Wednesday, December 21, 2011

CMC: Church

This is part of my Christmas Memory Challenge, a goal I set for myself to recall 25 things I love about Christmas. You can also check out Shannon's memories here.

While I am not a religious person, members of my family are and so church, more specifically the Roman Catholic church, has played a part in my upbringing. I have to admit that for all my issues with the sexual abuse cover-ups, the amount of tax free money churches generate, and my blatant disbelief in a higher being, I love to attend a church service for Christmas (or Easter or Ash Wednesday, any of the big ones, really). I love to see the place all decked out for the season with candles everywhere. It's beautiful and calm inside a church at Christmas.

Midnight Mass was the best: no kids making a fuss while the sermon was being delivered and dark enough that no one noticed if I fell asleep in the back row after the first five minutes. Midnight mass in Alberta meant walking back to my grandparents, snow crunching underfoot, while my stepdad picked out constellations twinkling above us. It was the best part of Christmas. The hustle and bustle of our Christmas meals for roughly 30 family members were all done, and it was our moment of calm before the hustle and bustle of Christmas morning.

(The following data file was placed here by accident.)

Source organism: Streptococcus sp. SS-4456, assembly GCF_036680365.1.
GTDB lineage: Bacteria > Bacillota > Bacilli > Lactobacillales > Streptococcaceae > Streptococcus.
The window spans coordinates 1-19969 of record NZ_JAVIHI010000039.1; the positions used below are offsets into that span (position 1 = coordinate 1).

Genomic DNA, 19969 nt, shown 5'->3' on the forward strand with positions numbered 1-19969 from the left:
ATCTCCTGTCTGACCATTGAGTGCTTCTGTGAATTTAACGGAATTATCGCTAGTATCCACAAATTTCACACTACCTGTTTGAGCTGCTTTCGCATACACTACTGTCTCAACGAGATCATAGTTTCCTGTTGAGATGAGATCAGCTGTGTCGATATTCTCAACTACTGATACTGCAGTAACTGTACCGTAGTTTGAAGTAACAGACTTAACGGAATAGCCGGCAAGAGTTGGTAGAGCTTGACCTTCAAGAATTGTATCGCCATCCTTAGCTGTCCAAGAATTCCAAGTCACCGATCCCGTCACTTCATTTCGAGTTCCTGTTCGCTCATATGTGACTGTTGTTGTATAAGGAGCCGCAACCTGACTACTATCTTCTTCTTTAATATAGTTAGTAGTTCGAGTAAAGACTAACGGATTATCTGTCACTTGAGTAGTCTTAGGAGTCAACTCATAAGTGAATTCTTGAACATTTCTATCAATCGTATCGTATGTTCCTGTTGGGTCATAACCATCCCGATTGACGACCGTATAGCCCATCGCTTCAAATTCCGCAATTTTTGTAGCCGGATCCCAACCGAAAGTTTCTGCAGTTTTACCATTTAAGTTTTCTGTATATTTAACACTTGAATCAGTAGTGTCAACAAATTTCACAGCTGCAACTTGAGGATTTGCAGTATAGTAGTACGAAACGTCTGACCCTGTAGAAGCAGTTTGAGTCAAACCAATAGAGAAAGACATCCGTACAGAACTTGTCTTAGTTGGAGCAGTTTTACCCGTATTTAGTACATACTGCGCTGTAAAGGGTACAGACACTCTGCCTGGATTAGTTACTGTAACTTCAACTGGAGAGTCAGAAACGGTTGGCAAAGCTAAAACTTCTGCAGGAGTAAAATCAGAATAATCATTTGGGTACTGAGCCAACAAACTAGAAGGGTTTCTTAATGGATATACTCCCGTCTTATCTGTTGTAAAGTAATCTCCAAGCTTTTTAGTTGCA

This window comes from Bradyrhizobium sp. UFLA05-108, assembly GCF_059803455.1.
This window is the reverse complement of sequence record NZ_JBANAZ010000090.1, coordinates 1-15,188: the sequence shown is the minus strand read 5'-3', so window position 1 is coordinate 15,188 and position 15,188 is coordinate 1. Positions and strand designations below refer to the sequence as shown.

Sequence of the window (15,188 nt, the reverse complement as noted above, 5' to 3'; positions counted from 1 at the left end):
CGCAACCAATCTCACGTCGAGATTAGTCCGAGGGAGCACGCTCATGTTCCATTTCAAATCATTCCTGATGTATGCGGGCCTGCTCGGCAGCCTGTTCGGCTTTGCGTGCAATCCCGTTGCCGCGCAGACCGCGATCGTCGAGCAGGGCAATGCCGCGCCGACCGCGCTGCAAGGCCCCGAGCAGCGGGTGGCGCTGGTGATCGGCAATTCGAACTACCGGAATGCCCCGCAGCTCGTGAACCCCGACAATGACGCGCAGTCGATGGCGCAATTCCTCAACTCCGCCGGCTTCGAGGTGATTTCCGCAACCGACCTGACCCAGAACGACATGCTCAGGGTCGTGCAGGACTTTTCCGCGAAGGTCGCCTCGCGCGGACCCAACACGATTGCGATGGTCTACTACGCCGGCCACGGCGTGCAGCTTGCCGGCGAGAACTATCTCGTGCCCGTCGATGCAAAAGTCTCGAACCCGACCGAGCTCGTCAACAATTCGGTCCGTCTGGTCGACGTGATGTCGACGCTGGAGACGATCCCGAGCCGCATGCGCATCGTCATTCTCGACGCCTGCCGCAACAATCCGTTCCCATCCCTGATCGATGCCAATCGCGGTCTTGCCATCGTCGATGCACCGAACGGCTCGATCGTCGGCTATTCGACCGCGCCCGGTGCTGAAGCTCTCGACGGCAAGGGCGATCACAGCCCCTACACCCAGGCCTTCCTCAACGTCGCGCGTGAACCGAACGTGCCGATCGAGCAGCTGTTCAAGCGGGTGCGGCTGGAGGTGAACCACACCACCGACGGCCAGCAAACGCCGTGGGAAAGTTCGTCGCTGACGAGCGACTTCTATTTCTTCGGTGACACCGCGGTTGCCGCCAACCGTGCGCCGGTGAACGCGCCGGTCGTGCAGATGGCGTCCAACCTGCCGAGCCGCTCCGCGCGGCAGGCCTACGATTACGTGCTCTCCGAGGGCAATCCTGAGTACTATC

In Switzerland, I attended Christmas Eve Mass with Michael's family. We merrily stumbled down the village lanes, drunk on joy and wine, towards the tiny 15th century church. From every direction, walkers joined us in the short pilgrimage. The inside of the church was lit only by candles placed throughout the nave. Up by the alter stood the towering tree, decked out with candles and nothing else. It was breathtaking in its simplicity.

As we left the church, we were given short white candles which the priest then lit with one of the alter candles. We walked back the way we came, cheering a chorus of Froehe Weihnachten to the groups of twos and threes who left us along the way to head to their own houses until we were the ones receiving the cheer. Once settled in the house with hot beverages and a roaring fire, we used the candles from the church to light the candles on the Christmas tree.

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